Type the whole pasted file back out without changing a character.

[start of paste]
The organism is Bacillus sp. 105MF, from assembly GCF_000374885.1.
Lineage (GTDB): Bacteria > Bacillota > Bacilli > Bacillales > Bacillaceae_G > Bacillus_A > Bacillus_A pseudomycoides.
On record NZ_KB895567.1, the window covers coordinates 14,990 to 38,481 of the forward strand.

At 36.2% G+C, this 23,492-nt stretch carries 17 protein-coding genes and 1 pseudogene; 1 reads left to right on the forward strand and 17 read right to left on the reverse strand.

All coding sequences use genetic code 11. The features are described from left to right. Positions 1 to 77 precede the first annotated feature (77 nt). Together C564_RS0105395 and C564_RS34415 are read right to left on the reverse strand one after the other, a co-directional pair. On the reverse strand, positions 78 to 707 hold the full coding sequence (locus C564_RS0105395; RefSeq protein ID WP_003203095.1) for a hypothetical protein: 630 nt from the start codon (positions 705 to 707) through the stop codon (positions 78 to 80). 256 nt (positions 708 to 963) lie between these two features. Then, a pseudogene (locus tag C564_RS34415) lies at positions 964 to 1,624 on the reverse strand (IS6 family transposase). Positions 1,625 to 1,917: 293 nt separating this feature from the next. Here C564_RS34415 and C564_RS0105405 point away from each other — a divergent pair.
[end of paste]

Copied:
The organism is Bacillus sp. 105MF, from assembly GCF_000374885.1.
Lineage (GTDB): Bacteria > Bacillota > Bacilli > Bacillales > Bacillaceae_G > Bacillus_A > Bacillus_A pseudomycoides.
On record NZ_KB895567.1, the window covers coordinates 14,990 to 38,481 of the forward strand.

At 36.2% G+C, this 23,492-nt stretch carries 17 protein-coding genes and 1 pseudogene; 1 reads left to right on the forward strand and 17 read right to left on the reverse strand.

All coding sequences use genetic code 11. The features are described from left to right. Positions 1 to 77 precede the first annotated feature (77 nt). Together C564_RS0105395 and C564_RS34415 are read right to left on the reverse strand one after the other, a co-directional pair. On the reverse strand, positions 78 to 707 hold the full coding sequence (locus C564_RS0105395; RefSeq protein ID WP_003203095.1) for a hypothetical protein: 630 nt from the start codon (positions 705 to 707) through the stop codon (positions 78 to 80). 256 nt (positions 708 to 963) lie between these two features. Then, a pseudogene (locus tag C564_RS34415) lies at positions 964 to 1,624 on the reverse strand (IS6 family transposase). Positions 1,625 to 1,917: 293 nt separating this feature from the next. Here C564_RS34415 and C564_RS0105405 point away from each other — a divergent pair.